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a found poem

 Imagine sitting for hours at a slant desk,
copying on rough parchment with a sharpened
quill, day after lonely day. Of course you’d be
tempted to write in the margins: “That’s a hard page
and a weary work to read it.” “New parchment,
bad ink; I say nothing more.” “The ink is thin.”
“I am very cold.” “Saint Patrick of Armagh,
deliver me from writing.” “Thank God
it will soon be dark.” “Oh, my hand.” “Now
that I’ve written the whole thing: for Christ’s
sake give me a drink.”

Barbara Crooker lives in Fogelsville, Pennsylvania. This poem is from a book-length project of meditations on The Book of Kells.

Image: Merlin dictating his prophecies to his scribe, Blaise; French 13th century miniature from Robert de Boron’s Merlin en prose (ca 1200); public domain from Wikimedia Commons.

Barbara Crooker

Barbara Crooker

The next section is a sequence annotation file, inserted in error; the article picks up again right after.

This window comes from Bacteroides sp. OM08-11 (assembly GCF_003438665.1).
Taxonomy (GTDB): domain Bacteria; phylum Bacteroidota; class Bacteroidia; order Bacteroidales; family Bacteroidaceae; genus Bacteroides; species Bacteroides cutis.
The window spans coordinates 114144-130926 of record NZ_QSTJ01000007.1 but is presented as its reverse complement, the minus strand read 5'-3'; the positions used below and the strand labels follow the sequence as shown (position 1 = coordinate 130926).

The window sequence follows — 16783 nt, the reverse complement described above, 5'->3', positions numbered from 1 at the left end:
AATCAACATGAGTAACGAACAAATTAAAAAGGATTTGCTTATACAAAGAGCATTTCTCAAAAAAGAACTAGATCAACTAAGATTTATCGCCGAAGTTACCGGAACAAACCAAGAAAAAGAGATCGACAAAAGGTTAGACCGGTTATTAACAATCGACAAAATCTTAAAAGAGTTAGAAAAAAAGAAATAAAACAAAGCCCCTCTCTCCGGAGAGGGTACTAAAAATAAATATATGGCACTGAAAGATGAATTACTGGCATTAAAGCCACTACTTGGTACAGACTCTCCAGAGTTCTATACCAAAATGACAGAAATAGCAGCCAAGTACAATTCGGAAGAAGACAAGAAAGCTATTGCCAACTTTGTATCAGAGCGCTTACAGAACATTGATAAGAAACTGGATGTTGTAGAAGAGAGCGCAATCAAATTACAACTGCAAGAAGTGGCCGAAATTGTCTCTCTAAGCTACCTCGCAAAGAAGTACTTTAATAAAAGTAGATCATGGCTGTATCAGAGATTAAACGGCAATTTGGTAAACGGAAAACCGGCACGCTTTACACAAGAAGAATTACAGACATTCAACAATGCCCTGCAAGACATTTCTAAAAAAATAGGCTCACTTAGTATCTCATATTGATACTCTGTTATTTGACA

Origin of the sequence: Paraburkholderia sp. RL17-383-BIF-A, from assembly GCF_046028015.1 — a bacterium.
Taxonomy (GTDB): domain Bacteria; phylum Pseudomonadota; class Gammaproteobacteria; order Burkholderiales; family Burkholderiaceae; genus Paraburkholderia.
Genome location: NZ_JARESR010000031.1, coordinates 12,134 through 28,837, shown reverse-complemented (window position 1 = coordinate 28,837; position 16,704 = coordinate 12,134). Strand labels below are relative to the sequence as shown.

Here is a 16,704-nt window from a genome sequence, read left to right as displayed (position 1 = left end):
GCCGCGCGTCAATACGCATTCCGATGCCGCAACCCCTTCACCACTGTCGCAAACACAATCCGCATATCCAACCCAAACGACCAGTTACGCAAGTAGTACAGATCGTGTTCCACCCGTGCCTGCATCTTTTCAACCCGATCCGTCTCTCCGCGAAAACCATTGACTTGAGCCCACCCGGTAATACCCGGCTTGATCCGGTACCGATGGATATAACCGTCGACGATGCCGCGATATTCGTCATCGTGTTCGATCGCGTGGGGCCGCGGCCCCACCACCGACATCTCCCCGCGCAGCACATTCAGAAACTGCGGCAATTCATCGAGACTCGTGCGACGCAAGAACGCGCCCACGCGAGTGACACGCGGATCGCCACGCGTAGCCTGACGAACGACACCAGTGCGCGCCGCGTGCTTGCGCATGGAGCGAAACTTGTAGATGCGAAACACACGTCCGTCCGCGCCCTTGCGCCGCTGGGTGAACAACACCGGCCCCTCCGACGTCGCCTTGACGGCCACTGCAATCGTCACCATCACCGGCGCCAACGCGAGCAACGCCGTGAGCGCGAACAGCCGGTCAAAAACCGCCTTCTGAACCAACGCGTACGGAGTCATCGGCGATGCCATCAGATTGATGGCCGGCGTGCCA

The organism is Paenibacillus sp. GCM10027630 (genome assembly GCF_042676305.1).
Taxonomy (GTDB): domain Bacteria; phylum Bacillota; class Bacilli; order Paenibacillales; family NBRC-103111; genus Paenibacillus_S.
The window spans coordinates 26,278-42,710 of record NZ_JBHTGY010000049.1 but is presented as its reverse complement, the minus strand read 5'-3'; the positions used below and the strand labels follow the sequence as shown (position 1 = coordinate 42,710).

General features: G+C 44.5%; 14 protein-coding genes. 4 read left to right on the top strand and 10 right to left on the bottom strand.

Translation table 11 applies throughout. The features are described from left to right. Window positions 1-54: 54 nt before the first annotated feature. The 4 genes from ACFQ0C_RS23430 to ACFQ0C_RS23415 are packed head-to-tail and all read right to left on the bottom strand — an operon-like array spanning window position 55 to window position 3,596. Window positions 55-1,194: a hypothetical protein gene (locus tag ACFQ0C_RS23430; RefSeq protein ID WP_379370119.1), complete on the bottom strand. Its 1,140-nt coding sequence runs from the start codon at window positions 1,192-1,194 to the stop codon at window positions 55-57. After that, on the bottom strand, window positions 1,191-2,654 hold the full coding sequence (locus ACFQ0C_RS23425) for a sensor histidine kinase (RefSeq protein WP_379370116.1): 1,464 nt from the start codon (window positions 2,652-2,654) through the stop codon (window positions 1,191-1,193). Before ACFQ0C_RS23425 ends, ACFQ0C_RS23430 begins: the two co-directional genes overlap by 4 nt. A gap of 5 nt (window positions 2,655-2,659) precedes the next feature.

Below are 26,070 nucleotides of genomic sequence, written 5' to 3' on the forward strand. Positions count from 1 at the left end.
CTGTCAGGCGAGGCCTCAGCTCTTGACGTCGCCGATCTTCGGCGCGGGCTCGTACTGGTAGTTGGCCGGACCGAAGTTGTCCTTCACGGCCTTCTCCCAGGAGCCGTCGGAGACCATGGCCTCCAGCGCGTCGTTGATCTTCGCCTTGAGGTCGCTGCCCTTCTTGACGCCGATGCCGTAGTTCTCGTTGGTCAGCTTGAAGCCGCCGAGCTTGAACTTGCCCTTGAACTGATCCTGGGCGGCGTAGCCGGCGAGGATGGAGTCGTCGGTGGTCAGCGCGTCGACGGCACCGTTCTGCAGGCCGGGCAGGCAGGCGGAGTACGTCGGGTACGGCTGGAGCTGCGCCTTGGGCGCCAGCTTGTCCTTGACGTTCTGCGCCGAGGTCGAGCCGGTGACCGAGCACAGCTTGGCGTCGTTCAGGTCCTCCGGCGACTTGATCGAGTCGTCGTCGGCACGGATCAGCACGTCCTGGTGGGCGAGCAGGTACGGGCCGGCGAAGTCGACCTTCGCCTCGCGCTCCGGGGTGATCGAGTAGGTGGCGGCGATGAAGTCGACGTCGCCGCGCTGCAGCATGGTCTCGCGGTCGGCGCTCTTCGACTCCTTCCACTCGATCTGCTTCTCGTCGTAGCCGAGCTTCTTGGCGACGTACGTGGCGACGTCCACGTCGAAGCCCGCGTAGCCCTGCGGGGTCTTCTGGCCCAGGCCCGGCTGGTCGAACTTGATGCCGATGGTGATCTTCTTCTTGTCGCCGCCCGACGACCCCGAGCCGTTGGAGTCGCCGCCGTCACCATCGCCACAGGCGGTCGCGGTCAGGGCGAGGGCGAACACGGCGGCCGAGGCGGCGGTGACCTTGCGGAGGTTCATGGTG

Barbara Crooker's work has appeared in a variety of journals, including The Christian Century, Christianity & Literature, The Christian Science Monitor, America, and Sojourners, among others. It’s been anthologized in places like The Bedford Introduction to Literature (Bedford/St. Martin’s), Imago Dei: Poems from Christianity and Literature (Abilene Christian University Press), Looking for God in All the Right Places (Loyola Press), and Summer: A Spiritual Biography of the Season and Spring: A Spiritual Biography of the Season (SkyLights Paths Publishers). She is the author of nine books of poetry; Some Glad Morning, Pitt Poetry Series (University of Pittsburgh Poetry Press), is the latest.